I'm trying to get a more complete picture of how the chemistry works within a typical marine setup including a sacrificial anode. The setup consists of an aluminum hull, another metal (say a stainless steel propellor) and then a zinc sacrificial anode. We can ignore the steel propellor. What are the oxidation and redox equations for the aluminum and zinc? Seems like marine blogs don't care about this level of detail and chemistry courses don't use saltwater as the solution...

I'm really curious about what is going on at the aluminum cathode. I think the oxidation equation for the zinc is something to the effect of:

$$ \ce{Zn + something -> Zn^2+ +H_2} $$

Therefore the zinc disappears. But what happens to the aluminum? There is no aluminum in solution to precipitate so where do the electrons go?

  • $\begingroup$ What you are showing is a half-cell reaction. In "theory" the reaction shouldn't take place at all. The boat would just have some potential relative to the water. In reality all sorts of things are going on. But rather than have some other metal oxidize into the water via corrosion, the zinc oxidation occurs. Hence its name - a sacrificial anode. $\endgroup$ – MaxW Nov 7 '15 at 19:01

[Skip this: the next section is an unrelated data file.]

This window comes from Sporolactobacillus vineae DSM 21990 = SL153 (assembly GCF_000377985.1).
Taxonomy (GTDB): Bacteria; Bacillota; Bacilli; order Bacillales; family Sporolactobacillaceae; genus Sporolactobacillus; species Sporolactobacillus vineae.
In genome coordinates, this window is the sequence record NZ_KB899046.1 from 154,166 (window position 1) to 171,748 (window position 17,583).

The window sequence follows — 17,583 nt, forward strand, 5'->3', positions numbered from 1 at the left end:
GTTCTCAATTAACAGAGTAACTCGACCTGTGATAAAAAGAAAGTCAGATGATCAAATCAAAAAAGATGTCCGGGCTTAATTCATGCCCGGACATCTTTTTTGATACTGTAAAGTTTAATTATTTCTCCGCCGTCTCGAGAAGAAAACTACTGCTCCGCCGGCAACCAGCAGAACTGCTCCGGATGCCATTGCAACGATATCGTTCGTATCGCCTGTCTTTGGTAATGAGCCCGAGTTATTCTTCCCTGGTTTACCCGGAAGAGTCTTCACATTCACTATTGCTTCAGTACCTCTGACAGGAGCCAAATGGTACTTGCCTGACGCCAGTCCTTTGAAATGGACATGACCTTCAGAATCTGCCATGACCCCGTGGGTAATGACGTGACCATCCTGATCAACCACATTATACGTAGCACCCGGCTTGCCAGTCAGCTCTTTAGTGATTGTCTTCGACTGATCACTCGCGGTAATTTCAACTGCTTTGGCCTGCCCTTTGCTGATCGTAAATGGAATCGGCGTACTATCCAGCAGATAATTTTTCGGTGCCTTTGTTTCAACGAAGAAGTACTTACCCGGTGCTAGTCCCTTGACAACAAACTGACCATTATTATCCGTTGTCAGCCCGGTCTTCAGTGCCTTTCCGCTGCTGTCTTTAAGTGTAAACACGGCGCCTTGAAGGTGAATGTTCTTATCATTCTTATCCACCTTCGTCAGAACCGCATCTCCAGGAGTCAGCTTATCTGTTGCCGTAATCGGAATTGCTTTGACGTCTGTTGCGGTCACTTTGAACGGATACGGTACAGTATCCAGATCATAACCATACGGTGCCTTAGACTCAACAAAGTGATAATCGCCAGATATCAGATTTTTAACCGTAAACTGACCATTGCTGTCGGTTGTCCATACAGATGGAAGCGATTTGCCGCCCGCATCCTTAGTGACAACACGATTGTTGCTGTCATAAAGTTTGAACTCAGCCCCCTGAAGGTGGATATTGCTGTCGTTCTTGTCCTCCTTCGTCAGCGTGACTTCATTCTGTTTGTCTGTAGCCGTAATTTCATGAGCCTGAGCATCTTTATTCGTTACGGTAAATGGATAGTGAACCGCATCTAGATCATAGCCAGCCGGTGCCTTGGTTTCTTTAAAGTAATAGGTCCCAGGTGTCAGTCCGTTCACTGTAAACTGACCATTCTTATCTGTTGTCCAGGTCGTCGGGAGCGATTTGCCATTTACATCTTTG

• $\begingroup$ Are you saying that no reaction should occur with the Aluminum? The aluminum cathode must still be shedding electrons somehow. $\endgroup$ – Vytas Nov 7 '15 at 19:22
  • $\begingroup$ The point with Zn being a sacrificial anode is that the zinc should oxidize before any other metal. So the Zn protects the aluminum, and the stainless steel propeller and so on... $\endgroup$ – MaxW Nov 7 '15 at 19:46
  • $\begingroup$ My understanding is that if the only metal was Aluminum there wouldn't be much of an issue. It would oxidize, but slowly since the negative charge would build up on the Aluminum. However, somehow the existence of a cathode helps in releasing the electrons back into the solution, thereby greatly speeding up the oxidation. Am I understanding that correctly? $\endgroup$ – Vytas Nov 7 '15 at 19:59
  • $\begingroup$ Aluminum is sort of a funny metal. Normally when a metal oxidizes (rusts) the rust has a greater volume than the metal so the rust flakes off exposing more fresh metal. Aluminum oxide should coat the aluminum metal and "seal" the metal surface. But you can scratch the aluminum and so on... $\endgroup$ – MaxW Nov 7 '15 at 20:09

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